Studying visual gnosis through EEG microstate analysis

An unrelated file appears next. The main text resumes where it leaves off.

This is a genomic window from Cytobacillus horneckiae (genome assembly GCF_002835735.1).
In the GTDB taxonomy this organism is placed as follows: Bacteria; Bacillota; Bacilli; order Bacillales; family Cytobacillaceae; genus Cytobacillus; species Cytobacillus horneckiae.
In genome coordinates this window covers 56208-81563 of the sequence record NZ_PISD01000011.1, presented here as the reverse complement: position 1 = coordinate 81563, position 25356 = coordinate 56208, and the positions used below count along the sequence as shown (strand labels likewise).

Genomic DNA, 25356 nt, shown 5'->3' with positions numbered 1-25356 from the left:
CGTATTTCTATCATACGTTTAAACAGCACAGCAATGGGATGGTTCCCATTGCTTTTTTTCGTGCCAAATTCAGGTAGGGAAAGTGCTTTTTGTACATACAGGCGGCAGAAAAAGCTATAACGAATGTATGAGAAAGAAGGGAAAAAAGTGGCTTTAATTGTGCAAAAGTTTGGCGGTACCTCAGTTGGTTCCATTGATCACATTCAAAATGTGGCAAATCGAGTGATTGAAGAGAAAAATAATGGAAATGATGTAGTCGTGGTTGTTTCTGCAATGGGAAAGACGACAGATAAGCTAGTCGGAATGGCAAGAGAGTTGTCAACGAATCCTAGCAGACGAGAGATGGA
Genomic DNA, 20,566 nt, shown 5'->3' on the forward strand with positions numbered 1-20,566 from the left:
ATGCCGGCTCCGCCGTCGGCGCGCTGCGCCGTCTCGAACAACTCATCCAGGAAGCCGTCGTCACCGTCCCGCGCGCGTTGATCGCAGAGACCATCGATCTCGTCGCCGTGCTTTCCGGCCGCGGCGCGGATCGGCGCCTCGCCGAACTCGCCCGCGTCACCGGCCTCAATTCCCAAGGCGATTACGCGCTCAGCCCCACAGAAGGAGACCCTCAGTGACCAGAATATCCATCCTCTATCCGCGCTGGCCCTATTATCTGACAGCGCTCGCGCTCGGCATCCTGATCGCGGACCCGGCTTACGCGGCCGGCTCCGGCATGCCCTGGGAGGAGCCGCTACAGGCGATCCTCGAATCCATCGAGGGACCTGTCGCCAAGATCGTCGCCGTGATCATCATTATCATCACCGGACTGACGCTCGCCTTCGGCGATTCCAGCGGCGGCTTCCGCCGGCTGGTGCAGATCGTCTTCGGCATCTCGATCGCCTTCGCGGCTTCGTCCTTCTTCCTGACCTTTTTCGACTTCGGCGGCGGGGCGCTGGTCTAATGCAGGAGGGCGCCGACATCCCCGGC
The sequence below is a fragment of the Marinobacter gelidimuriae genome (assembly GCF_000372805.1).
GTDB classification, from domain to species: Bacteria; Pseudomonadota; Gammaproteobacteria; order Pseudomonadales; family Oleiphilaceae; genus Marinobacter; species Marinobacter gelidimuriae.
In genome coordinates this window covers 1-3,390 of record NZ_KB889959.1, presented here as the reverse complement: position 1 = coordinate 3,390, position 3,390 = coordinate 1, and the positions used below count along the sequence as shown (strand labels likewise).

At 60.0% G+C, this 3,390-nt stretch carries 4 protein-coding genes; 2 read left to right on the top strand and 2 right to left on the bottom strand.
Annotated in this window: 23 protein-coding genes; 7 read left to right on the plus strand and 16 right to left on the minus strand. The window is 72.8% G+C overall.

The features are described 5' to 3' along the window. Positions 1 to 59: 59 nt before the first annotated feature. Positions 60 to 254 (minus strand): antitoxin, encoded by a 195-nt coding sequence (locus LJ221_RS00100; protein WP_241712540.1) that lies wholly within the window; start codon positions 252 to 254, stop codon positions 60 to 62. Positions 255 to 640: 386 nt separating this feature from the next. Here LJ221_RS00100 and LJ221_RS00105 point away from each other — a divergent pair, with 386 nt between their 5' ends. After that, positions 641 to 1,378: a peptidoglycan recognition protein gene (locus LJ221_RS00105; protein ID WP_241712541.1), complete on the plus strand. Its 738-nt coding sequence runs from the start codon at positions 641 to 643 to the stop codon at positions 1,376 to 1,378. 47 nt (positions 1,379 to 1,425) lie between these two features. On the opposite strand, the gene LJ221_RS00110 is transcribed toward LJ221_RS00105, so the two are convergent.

Objective diagnostic assessment of the human thought processes is an important issue of modern neurophysiology. The study was aimed to develop a system to analyze visual gnostic processes as a model of higher nervous function. A total of 30 people aged 30–60 having no acute disorders, exacerbations of chronic disorders or significant vision problems were examined. Electroencephalography analysis included EEG artifact removal, clustering and distinguishing specific EEG microctates according to the selected model with subsequent localization of the main source of activity, that had generated the EEG microstate, through the algorithms for solving the inverse EEG problem implemented in the sLORETA software package. When running the visual gnosis test (looking at written symbols), activity was recorded within a larger number of Brodmann areas compared to the state of relaxed wakefulness. Activity was detected within Brodmann areas 18 and 19 (11 and 45%, respectively) responsible for visual perception of images, area 39 being a part of Wernicke's area (6%), and the structures of premotor and prefrontal areas (areas 6–11) (up to 11%) (p < 0.001; Pearson's chi-squared test). Microstates defined when a subject is in a state of relaxed wakefulness or under visual load are not identical. Rather these are gauge derivatives of clustering in the context of used mathematical model. Solving the inverse EEG problem at the final stage of the study makes it possible to define the average sequences of rhythmic activity associated with realization of visual gnostic function.